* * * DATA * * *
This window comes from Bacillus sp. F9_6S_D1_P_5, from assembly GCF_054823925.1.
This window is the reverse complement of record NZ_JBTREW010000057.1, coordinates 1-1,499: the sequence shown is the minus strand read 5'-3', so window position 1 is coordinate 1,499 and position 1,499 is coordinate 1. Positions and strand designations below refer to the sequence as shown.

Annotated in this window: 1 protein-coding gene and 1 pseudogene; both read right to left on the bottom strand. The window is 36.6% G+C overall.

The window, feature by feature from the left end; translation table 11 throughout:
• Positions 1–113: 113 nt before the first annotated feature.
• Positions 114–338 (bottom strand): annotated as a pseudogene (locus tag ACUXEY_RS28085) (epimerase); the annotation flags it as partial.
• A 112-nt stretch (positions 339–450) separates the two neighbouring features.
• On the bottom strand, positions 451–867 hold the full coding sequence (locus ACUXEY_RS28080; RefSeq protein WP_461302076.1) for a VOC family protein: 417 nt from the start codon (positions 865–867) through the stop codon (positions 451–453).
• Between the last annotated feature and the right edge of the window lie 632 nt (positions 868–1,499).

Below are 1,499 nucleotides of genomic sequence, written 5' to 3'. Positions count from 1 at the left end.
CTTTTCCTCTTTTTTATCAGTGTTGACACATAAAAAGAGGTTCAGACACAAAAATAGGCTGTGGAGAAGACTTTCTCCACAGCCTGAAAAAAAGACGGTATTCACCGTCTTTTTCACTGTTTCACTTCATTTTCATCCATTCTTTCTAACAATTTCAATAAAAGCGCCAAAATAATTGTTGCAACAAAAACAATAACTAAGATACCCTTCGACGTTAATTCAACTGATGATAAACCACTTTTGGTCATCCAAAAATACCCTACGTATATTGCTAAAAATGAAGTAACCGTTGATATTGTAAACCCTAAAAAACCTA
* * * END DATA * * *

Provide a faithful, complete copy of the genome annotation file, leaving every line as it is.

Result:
This window comes from Bacillus sp. F9_6S_D1_P_5, from assembly GCF_054823925.1.
This window is the reverse complement of record NZ_JBTREW010000057.1, coordinates 1-1,499: the sequence shown is the minus strand read 5'-3', so window position 1 is coordinate 1,499 and position 1,499 is coordinate 1. Positions and strand designations below refer to the sequence as shown.

Annotated in this window: 1 protein-coding gene and 1 pseudogene; both read right to left on the bottom strand. The window is 36.6% G+C overall.

The window, feature by feature from the left end; translation table 11 throughout:
• Positions 1–113: 113 nt before the first annotated feature.
• Positions 114–338 (bottom strand): annotated as a pseudogene (locus tag ACUXEY_RS28085) (epimerase); the annotation flags it as partial.
• A 112-nt stretch (positions 339–450) separates the two neighbouring features.
• On the bottom strand, positions 451–867 hold the full coding sequence (locus ACUXEY_RS28080; RefSeq protein WP_461302076.1) for a VOC family protein: 417 nt from the start codon (positions 865–867) through the stop codon (positions 451–453).
• Between the last annotated feature and the right edge of the window lie 632 nt (positions 868–1,499).

Below are 1,499 nucleotides of genomic sequence, written 5' to 3'. Positions count from 1 at the left end.
CTTTTCCTCTTTTTTATCAGTGTTGACACATAAAAAGAGGTTCAGACACAAAAATAGGCTGTGGAGAAGACTTTCTCCACAGCCTGAAAAAAAGACGGTATTCACCGTCTTTTTCACTGTTTCACTTCATTTTCATCCATTCTTTCTAACAATTTCAATAAAAGCGCCAAAATAATTGTTGCAACAAAAACAATAACTAAGATACCCTTCGACGTTAATTCAACTGATGATAAACCACTTTTGGTCATCCAAAAATACCCTACGTATATTGCTAAAAATGAAGTAACCGTTGATATTGTAAACCCTAAAAAACCTA